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Confronting the terror within
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Spring 2002
Confronting the terror within
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At the top of the task force's to-do list was a resource assessment. The medical center increased its supplies of protective equipment and antibiotics such as ciprofloxacin and doxycycline, which can treat anthrax as well as some of the other high-risk agents. Additional breathing tubes and mechanical ventilator bags will enable the hospital to, if necessary, triage and manually treat patients with respiratory failure if there were a sudden influx that exceeded the capacity of the intensive-care units.

"It would take some work, but we've now developed contingencies to allow us to bend without breaking, at least in the short term, if we saw 100 people with respiratory failure," says Pegues. "When you get much more than that, it reaches beyond the individual institution and you need a coordinated county or statewide response."

Among UCLA's richest resources are its microbiology laboratories. The campus is capable of testing several thousand specimens a day. Still, a few letters containing anthrax spores generated the need for tens of thousands of laboratory tests on the East Coast, both for possibly infected individuals and for environmental sampling to ensure that buildings were safe. At a certain point, whether due to the quantity or the nature of the pathogen in question, UCLA would refer to the county health department's reference laboratory, which is investing in high-throughput machines for rapid diagnosis.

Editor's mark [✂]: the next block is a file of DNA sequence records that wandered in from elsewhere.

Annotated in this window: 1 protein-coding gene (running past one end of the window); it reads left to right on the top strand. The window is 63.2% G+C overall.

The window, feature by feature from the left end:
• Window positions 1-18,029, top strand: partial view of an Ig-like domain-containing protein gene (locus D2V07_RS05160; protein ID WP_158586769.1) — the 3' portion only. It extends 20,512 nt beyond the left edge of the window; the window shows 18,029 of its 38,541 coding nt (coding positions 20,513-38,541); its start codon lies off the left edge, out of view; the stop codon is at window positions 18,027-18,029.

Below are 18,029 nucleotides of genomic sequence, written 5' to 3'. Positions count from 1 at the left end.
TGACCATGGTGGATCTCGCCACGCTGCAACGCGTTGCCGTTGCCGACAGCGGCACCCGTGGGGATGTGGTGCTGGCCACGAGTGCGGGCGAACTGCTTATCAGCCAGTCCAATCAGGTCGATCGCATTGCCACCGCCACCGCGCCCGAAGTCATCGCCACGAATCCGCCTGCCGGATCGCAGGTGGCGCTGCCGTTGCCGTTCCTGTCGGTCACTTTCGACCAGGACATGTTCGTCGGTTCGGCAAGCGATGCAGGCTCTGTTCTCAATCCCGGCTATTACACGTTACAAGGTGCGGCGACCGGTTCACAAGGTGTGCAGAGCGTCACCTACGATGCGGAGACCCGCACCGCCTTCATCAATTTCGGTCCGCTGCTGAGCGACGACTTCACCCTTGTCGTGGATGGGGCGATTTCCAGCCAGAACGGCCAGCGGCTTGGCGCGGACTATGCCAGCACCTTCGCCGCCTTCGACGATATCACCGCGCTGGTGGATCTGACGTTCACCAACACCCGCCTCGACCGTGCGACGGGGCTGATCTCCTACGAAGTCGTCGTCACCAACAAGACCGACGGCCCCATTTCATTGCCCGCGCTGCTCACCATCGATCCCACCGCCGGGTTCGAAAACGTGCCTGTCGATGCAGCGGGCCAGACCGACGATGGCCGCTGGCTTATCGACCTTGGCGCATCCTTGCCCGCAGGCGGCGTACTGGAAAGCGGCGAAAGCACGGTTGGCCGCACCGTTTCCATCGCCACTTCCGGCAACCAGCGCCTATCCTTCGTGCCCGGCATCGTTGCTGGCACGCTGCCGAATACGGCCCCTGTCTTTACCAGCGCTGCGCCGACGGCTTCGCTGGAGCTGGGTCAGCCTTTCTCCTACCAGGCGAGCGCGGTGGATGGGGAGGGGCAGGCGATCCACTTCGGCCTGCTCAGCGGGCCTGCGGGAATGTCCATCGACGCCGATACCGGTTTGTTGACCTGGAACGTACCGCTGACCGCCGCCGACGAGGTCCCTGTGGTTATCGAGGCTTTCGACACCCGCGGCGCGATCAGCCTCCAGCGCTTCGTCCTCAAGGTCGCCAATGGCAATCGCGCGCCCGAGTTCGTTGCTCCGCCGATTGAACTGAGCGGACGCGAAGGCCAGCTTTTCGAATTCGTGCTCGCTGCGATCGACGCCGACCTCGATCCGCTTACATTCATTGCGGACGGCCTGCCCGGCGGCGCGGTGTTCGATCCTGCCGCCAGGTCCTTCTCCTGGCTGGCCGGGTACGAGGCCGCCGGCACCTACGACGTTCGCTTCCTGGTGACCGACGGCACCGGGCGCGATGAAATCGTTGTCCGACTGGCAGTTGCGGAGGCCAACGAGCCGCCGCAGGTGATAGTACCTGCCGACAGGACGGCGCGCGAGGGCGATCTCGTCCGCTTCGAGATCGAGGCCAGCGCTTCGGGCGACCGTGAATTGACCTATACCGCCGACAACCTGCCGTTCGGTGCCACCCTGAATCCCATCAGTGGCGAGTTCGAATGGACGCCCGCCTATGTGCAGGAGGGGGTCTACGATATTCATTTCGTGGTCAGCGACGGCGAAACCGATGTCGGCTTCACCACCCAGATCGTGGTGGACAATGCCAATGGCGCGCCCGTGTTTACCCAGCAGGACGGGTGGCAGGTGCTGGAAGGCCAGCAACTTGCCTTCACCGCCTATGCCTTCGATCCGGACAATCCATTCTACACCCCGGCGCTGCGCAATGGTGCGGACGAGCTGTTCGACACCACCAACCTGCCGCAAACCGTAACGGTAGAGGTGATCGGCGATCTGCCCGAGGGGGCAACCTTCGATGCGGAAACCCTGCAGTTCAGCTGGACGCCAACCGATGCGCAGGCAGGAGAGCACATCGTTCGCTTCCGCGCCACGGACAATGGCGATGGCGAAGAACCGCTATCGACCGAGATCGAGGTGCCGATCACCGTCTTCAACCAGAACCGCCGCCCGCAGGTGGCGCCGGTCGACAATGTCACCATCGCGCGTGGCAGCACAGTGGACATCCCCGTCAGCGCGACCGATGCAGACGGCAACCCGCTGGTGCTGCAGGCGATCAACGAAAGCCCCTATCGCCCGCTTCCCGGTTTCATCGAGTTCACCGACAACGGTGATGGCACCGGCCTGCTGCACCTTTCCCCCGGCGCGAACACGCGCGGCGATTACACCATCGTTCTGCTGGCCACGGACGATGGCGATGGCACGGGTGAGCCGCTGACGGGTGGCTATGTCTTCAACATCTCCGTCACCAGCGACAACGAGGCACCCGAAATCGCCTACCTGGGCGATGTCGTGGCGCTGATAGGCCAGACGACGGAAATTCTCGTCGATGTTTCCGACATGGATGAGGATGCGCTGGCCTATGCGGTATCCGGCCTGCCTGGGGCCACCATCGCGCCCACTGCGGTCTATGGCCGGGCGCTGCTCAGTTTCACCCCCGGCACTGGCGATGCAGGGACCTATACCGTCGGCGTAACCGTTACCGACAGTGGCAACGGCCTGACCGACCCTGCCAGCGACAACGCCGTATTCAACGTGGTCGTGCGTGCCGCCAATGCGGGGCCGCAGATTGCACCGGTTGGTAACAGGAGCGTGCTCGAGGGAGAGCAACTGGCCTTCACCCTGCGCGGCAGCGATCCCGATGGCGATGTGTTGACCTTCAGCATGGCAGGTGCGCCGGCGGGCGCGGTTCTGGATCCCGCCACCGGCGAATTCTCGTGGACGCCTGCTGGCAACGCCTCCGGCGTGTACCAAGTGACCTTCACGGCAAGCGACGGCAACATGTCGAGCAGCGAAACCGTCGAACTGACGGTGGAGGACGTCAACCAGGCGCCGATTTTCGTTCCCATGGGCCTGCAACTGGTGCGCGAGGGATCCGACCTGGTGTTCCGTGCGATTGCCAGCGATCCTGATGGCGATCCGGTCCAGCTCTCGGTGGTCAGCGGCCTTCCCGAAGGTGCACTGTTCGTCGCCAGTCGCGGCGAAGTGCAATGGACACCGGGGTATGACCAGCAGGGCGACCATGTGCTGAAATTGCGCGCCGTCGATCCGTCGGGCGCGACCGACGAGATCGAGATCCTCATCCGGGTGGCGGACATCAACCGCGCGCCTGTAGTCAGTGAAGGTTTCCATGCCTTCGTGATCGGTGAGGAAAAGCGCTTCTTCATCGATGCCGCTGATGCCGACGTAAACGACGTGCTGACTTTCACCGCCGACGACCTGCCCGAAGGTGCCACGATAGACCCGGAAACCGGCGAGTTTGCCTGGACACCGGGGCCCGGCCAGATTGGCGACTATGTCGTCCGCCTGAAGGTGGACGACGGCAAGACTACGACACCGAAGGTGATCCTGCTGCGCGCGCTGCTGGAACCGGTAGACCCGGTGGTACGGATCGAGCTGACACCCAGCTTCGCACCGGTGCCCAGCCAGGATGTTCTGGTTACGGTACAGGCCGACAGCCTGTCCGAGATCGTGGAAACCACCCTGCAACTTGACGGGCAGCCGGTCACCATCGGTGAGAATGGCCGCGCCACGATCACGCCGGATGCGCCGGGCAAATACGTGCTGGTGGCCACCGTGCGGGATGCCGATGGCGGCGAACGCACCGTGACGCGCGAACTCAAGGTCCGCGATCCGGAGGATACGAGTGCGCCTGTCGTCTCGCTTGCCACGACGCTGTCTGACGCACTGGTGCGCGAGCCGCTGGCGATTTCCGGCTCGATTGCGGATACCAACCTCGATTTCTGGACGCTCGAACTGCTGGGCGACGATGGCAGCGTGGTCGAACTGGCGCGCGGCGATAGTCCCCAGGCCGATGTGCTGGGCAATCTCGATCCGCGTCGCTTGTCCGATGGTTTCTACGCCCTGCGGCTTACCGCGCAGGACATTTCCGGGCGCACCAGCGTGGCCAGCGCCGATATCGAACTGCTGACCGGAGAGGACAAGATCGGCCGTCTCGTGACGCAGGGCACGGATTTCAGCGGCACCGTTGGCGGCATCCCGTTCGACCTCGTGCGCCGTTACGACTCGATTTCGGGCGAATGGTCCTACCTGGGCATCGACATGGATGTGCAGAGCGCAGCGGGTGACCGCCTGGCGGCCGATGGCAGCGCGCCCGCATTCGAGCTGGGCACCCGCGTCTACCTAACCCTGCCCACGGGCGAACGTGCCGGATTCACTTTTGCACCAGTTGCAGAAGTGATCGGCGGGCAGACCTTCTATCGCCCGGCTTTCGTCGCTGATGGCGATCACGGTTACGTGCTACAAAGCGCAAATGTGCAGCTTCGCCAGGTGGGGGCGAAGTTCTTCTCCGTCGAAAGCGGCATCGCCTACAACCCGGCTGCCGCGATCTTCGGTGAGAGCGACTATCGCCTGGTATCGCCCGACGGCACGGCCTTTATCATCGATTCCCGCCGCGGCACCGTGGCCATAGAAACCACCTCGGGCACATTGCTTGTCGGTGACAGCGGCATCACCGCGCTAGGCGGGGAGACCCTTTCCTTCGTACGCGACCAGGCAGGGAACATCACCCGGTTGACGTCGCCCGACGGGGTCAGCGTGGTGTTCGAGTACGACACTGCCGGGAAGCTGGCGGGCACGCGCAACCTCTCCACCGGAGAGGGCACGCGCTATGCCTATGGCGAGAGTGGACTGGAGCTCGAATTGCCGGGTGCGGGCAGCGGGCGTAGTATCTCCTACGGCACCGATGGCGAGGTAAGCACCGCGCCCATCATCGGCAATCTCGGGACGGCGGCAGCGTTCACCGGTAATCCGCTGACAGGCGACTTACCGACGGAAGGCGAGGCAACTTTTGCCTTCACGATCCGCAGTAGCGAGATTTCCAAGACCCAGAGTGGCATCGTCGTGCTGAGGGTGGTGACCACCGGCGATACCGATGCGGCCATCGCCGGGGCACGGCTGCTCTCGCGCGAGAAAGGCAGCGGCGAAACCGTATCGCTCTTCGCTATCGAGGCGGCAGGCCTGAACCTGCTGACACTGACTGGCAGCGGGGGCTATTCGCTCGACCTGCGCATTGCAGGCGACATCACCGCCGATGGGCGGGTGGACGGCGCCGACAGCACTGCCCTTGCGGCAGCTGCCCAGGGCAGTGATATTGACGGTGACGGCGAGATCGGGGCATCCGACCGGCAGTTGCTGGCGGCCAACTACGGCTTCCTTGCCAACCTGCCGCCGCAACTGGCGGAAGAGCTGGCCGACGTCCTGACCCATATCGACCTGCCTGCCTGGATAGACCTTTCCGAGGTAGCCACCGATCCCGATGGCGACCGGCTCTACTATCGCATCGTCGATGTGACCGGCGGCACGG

Then there are the human resources. UCLA is educating its primary-care providers to recognize and report when patients present with symptoms that raise red flags — a particularly severe respiratory illness, an acute gastrointestinal illness with internal bleeding or hemorrhaging, a severe rash-like illness with fever that might suggest smallpox, a spike in out-of-season cases of flu.

"In traditional disaster planning, first responders are the firefighters and paramedics who arrive on the scene or the physicians in the emergency room," notes Ridlehoover. "In an unfolding bioterrorist event, the first responder might be a primary-care doctor or nurse practitioner in a clinic."

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